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The “Noise in Neuroscience” project for responsible sex and gender neuroscience research reporting, supported by the ABSW, has now published its guidelines in Nature Communications. Led by neuroscientist Gina Rippon, professor of cognitive neuroimaging at the Aston Brain Centre, the guidelines aim to improve coverage of sex and gender. 

This is important because these are hot topics for the media, political actors and researchers. “[It] is worth stressing that, perhaps because of such extensive real-life relevance, it is important that any ambiguities or over-statements are avoided at source”, warns Rippon and the other authors of the Comment published in Nature Communications. 

Rippon's team has voiced its concern over the potential life-long harm caused by misleading claims of sex/gender differences in the brain, and the wider problems these might cause for the reputation of the science community. 

In an effort to take action and drive change, Rippon, Katy Losse and Simon White launched the “Noise in Neuroscience” project in September 2021. This resulted in a set of good practice guidelines, developed following workshops, public events, and an online survey, and with the support of the Royal Statistical Society and the Association of British Science Writers. 

At the heart of ABSW’s involvement in the project is Board member Angela Saini, who took the metaphorical lid off and delved deeper during the dedicated discussion event hosted in London in 2022 (see playback here or above). Being at the forefront of such hard-hitting and controversial widespread research allows ABSW to improve its members' knowledge. 

The ultimate aim of the project “Noise in Neuroscience”, as described by Rippon, is to “improve the way in which research into sex differences in the brain is communicated” by addressing some of the common pitfalls. The guidelines are designed to give a firm and objective foundation on which to base communication principles and challenge damaging claims. The MAGIC tool comprises five established factors to debunk the myths surrounding this area of research, whilst importantly allowing authors and editors to maintain their autonomy. 

MAGIC: Five factors that need to be considered to prevent misleading and damaging claims reaching the public domain

Fig. 1 - The five factors to be considered to prevent misleading and damaging claims from reaching the public domain. (Source: https://www.noiseinneuroscience.com/call-for-evidence)

Sex/gender and neuroscience research has the potential to impact everyone, serving as a platform for promoting equality, inclusion and diversity. However, mishandled reports can fuel stereotyping and attitudes across many fields, such as parenting, teaching and management, and can influence perceived opportunities and misguided self-beliefs. Where publication rates and impact are deemed a measure of success there is a need to strike a balance between generating exposure and accuracy, a challenge often faced by authors and journalists.  

It seems the existing safeguards such as the longstanding peer review process are not driving the necessary change. So, who is responsible for impression management – the presentation of ideas to the public or those without specific scientific knowledge or understanding? The short answer is – everyone. Journalists, editors, peer reviewers, as well as researchers. They all have the responsibility to help the reader explore and understand the social, ethical, and political implications of research findings by reporting in a fair and balanced manner.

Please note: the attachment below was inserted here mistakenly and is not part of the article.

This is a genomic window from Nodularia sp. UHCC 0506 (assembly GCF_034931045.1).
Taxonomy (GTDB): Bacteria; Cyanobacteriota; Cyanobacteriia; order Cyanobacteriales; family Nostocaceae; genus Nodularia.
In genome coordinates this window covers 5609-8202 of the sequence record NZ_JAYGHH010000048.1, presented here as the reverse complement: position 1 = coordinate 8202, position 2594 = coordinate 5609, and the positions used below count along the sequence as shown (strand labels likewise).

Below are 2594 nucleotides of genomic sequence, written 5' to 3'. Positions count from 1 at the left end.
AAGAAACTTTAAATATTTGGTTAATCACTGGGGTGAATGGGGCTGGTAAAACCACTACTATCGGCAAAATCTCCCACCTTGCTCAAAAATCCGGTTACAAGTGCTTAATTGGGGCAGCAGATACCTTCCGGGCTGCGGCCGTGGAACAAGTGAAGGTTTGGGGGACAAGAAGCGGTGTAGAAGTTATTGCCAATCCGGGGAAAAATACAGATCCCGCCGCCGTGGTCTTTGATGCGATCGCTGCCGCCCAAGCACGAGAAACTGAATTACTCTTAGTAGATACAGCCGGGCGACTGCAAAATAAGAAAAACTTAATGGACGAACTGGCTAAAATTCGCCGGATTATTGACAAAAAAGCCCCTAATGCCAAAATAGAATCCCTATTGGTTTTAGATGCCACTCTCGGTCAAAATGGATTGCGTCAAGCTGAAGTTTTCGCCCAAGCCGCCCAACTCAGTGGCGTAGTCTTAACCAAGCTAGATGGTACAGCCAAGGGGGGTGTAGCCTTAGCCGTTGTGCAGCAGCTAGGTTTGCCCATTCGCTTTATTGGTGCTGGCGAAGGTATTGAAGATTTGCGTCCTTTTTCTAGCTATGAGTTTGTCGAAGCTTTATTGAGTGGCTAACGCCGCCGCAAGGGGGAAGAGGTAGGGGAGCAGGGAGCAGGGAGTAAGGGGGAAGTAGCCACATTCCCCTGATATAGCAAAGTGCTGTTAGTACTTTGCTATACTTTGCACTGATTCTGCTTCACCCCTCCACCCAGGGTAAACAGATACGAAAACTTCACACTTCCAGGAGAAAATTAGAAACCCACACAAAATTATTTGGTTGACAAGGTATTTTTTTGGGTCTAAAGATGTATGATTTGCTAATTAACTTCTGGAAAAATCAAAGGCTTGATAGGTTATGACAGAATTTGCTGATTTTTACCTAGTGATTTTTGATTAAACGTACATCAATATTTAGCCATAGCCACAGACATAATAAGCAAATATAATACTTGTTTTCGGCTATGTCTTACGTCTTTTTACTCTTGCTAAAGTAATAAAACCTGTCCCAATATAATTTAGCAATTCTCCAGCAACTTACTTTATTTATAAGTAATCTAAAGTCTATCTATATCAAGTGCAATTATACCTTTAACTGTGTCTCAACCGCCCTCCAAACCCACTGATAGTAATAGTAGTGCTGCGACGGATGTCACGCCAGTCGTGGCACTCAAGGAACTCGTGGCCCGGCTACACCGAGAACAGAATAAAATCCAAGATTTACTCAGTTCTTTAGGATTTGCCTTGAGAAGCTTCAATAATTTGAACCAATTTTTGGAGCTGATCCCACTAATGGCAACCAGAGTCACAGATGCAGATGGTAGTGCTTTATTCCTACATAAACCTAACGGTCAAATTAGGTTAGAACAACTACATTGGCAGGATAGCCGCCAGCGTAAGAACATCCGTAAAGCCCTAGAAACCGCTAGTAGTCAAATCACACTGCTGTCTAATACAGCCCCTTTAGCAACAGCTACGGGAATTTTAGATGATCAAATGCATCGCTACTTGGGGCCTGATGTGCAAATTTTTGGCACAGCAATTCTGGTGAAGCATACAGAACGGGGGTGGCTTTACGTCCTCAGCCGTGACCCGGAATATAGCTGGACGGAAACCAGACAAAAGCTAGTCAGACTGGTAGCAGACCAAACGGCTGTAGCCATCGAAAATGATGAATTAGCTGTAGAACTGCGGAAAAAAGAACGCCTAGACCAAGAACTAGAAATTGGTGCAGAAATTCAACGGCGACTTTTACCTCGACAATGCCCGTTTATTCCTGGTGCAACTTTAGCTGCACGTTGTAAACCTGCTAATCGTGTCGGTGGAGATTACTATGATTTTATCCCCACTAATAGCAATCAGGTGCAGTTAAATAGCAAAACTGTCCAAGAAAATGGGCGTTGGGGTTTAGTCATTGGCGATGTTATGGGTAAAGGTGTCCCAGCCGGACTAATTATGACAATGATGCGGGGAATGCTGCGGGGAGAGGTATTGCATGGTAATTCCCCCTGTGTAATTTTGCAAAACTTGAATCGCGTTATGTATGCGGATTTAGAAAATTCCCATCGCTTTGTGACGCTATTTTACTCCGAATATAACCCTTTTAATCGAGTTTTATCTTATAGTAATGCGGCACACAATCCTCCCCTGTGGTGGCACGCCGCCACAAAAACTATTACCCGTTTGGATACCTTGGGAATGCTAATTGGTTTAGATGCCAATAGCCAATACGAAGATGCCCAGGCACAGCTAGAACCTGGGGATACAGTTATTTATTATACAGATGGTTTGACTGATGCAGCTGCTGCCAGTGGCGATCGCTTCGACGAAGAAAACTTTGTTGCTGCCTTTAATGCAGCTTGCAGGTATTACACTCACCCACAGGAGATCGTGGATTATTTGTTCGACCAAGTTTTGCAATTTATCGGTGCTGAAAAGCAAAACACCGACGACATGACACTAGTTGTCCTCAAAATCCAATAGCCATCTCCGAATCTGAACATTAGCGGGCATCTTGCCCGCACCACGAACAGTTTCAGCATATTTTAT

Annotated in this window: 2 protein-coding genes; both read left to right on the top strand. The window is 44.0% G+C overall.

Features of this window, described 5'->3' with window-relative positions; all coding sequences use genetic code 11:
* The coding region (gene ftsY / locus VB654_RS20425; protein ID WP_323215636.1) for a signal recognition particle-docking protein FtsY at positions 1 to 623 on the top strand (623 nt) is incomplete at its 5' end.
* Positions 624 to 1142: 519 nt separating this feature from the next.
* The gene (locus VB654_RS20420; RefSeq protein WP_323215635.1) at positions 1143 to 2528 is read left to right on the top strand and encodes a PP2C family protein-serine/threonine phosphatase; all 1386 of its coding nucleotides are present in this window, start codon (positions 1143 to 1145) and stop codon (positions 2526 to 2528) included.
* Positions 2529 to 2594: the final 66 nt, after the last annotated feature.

All forms of writing and communication, whether through podcasts, TV or radio, are the physical manifestation of the writer’s thoughts which may be biased by their ideology. Cognitive biases may not always be the result of purposeful manipulation or misinformation. Being unaware of your own biases subconsciously creeping into work and influencing outcomes makes you only human.

Here are some bitesize tips to go along with the MAGIC guidelines

1. Narrative is a main issue; language is at its base an art, so extra caution and awareness of how words and definitions are used is recommended. More thoughtful narrative and emphasis on data, using colourful figures and metaphors etc., without relying on hype and hyperbole which distort empirical sex differences, can help get across technicalities whilst keeping readers engaged but, most importantly, still allow for maximal accuracy.  

2. Using an impartial friend as a peer reviewer could give insight into how the general public/untrained eye may perceive ideas.  

3. Asking when and why to include sex and/or gender as a variable. Is it appropriate for the outcome or to function as a gap-fill approach whereby sex differences are exploited in the absence of any other meaningful findings?   

Going forward, the question remains: how to increase the uptake of rules and criteria by training and upskilling, losing the stigma of censorship, the antithesis of this movement. Outlining a need for critical thinking and scepticism concerning reported sex/gender differences by fundamentally assessing the narrative rather than indoctrination at face value. Essentially, are claims justified by what is stated? 

Alternatively, should we be asking about sex/gender similarities in the brain rather than differences? Reframing the question removes the loaded weight and connotation that such differences are innate with extra steps needed to disprove such beliefs. In the wider context such implied suggestion curtails consideration of alternative conclusions for differences which can be observed between members of the same sex which remain overshadowed in research.

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